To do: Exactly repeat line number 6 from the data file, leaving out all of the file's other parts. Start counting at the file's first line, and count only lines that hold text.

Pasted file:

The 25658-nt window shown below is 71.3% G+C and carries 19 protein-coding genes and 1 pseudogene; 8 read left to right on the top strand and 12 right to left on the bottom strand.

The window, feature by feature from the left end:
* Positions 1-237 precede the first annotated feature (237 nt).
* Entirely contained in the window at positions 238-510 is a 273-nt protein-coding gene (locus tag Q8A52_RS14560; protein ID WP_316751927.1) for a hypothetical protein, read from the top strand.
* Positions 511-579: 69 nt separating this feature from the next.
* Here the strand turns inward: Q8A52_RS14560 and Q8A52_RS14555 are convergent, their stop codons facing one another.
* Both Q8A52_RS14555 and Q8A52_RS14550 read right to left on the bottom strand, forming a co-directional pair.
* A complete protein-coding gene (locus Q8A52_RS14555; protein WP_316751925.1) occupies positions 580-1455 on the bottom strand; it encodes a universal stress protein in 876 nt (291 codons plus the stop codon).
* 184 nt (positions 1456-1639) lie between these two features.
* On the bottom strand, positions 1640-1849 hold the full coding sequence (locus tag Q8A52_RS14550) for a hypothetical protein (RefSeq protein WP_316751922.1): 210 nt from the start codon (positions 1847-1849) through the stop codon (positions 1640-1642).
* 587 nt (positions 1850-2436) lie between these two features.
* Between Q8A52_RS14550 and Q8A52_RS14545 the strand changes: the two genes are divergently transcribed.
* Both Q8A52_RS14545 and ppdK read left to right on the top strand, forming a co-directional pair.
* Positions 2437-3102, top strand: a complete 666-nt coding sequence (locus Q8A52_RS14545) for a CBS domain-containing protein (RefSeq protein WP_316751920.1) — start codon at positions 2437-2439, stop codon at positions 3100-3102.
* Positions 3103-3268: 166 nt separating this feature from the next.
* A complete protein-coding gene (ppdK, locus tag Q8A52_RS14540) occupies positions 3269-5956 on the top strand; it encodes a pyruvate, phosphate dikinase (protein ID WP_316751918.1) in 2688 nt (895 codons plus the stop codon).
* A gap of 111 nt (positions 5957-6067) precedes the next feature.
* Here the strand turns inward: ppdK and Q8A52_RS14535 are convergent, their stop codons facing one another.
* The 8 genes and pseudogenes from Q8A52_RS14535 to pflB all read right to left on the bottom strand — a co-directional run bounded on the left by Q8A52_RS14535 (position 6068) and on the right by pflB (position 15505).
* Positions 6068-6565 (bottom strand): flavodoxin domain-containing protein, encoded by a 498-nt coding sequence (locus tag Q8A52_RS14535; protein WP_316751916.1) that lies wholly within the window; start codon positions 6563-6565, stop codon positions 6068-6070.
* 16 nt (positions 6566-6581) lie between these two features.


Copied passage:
* Here the strand turns inward: Q8A52_RS14560 and Q8A52_RS14555 are convergent, their stop codons facing one another.